RAC Cluster interconnect performance
The most complex aspect of RAC tuning involves monitoring and the subsequent tuning of process associated with the Global Services Directory(GSD) . The group of processes associated with the GSD is the Global Enqueue Service(GES) and the Global Cache Service(GCS). The GSD processes communicated throught the cluster interconnects . if the cluster interconnects are not configured to process data packets efficiently, then the entire RAC implementation will perform. poorly. This is true regardless of performance-related tuning and configuration efforts in other areas.
Interconnect Traffic-sessions waiting
Sessions that wait on non-idle wait wvents that impact interconnect traffic can be monitored by a query that lists GCS waits using the global dynamic performance view gv$session_wait. You may also see these waits in a STATSPACK or AWR Repot. The major waits that are being monitored are as follows:
Global cache busy: A wait event that occurs whenever a session has to wait for an ongoing operation on the resource to complete.
Gc buffer busy : A wait event that is signaled when a process has to wait for a block to become available because another process is obtaining a resource for this block.
Buffer busy global CR: waits on a consistent read(block needed for reading) via the global cache.
To identify the sessins experiencing waits on the system, perform. the following tasks.query v$session_wait to determine whether or no any sessions are experiencing RAC-related waits (at the current time)。Identify the objects that are causing contention for these sessions. Try to modify the object or query to reduce contention.For example, query v$session_wait to determine whether or not any session are experiencing RAC cache-related waits. Note that the GV$ views are used much more to show statistics for the entire cluster, whereas the V$ views still show statistics from a single node. If you plan to use RAC, you must extend the v$ views an queries to the GV$ views for multiple nodes. Thie section is only an initial guide to help you see all of the components. This scope of this book does not cover RAC specifically,but some things that will help you tune RAC.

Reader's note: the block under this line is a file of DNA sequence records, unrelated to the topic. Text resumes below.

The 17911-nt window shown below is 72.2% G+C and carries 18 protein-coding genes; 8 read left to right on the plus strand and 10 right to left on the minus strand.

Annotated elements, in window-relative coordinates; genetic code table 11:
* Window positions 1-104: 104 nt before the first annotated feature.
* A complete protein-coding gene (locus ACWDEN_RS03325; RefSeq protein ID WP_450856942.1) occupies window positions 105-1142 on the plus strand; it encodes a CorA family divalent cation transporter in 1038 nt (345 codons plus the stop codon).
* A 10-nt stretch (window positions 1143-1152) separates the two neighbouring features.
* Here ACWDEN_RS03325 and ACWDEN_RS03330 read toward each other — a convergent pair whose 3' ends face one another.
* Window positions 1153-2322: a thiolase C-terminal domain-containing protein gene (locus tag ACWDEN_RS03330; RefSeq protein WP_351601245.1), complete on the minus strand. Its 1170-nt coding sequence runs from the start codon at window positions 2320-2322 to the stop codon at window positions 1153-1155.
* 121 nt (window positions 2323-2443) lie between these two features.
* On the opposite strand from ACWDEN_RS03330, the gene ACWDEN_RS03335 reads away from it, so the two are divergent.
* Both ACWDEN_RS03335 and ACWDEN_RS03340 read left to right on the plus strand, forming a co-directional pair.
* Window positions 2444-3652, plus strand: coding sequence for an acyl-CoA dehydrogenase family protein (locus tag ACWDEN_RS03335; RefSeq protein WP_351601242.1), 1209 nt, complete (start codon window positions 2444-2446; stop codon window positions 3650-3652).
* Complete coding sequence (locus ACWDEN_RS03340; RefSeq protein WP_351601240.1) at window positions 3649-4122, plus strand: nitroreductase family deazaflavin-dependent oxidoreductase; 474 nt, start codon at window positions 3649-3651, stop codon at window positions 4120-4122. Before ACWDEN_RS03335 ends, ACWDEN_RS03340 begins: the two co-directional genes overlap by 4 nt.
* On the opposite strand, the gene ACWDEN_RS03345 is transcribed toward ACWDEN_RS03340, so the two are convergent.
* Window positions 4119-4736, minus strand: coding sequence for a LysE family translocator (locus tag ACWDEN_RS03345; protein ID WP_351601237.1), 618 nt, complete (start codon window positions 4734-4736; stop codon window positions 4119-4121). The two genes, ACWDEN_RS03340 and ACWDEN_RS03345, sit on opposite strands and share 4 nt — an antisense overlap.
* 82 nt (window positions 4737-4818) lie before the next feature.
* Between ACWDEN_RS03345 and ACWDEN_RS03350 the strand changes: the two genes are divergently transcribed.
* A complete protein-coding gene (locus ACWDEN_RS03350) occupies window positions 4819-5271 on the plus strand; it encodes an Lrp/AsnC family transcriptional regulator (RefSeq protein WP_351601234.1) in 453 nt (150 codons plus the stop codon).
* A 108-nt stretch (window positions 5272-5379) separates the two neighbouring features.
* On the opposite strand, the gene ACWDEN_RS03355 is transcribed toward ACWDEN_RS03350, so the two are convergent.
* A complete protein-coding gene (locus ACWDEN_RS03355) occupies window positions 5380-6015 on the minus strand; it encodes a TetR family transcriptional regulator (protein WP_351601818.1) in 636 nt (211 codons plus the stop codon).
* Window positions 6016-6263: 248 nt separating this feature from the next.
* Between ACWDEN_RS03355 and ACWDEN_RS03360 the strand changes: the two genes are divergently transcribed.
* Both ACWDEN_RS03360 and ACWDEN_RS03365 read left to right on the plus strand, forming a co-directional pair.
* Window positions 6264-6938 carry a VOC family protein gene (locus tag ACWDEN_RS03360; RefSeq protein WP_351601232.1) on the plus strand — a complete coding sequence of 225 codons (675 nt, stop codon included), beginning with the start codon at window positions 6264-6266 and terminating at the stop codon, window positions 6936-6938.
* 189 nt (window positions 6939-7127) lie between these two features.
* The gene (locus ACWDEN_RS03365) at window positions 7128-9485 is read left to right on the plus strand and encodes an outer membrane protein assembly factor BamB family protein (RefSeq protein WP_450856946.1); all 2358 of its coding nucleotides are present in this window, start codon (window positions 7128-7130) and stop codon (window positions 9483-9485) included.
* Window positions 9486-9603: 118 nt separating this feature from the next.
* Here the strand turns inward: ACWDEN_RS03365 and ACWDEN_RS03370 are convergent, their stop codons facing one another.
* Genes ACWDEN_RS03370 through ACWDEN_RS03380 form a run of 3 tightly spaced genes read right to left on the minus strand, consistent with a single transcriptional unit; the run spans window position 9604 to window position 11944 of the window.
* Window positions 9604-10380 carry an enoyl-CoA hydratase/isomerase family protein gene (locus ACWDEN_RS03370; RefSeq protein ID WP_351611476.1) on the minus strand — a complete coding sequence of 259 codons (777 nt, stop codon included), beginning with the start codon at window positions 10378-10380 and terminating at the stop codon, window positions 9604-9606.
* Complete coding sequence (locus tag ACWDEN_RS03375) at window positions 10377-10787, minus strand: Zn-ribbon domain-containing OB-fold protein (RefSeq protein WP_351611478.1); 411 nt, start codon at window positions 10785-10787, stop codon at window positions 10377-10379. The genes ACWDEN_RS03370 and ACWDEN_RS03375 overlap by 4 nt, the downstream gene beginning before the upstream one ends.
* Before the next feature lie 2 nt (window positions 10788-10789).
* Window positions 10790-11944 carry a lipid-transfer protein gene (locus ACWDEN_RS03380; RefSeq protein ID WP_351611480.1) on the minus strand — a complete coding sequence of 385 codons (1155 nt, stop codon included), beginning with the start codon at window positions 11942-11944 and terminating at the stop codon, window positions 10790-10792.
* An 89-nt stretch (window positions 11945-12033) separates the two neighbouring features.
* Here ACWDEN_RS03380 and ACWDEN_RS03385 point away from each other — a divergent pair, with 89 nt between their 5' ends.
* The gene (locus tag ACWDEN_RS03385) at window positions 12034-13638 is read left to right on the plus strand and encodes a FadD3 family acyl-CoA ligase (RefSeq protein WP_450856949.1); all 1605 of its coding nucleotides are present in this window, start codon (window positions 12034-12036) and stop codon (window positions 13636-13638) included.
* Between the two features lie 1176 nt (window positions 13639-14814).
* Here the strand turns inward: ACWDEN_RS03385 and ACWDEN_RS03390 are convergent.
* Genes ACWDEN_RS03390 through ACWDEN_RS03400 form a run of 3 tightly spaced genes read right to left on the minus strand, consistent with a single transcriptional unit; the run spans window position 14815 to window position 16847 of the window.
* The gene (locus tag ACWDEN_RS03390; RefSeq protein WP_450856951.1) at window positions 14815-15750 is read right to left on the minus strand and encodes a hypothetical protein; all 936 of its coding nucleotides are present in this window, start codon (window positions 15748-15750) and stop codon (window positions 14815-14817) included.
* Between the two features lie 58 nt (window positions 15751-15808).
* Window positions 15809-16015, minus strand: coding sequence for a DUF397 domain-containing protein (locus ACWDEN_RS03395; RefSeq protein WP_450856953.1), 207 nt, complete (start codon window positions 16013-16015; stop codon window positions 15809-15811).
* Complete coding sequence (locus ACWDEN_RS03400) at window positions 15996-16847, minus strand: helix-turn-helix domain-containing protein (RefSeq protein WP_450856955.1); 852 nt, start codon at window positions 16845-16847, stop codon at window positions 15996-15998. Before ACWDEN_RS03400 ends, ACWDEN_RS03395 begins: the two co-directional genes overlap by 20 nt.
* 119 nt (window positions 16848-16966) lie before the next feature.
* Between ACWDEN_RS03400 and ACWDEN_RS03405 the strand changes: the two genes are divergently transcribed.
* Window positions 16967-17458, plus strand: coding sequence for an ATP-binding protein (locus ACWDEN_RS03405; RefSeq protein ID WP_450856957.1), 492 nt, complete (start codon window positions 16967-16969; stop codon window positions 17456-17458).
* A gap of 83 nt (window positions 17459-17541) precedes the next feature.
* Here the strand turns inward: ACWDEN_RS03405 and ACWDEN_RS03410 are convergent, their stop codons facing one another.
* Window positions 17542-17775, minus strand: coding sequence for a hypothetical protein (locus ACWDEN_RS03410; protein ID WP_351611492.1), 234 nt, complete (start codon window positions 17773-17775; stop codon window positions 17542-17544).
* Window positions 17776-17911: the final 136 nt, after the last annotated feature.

Select inst_id, event, p1 file, p2 block, wait_time
Where event in (‘buffer busy global CR’, ‘global cache busy’, ‘buffer busy global cache’);
The output from this query should look something like this:
Inst_id event file block wait_time
1 global cache busy 9 150 15
2 global cache busy 9 150 10
Run this query to identify objects that are causing contention for these sessions and identifying the object that corresponds to file and block for each file/block combination returned:
Select owner, segment_name, segment_type
And 150 between block_id and block_id+blocks-1
Modify the object to reduce the chances for application contention by doing the following:
Reduct the number of rows per block.
Adjust the block size to a smaller block size.
Modify initrans and freelists.
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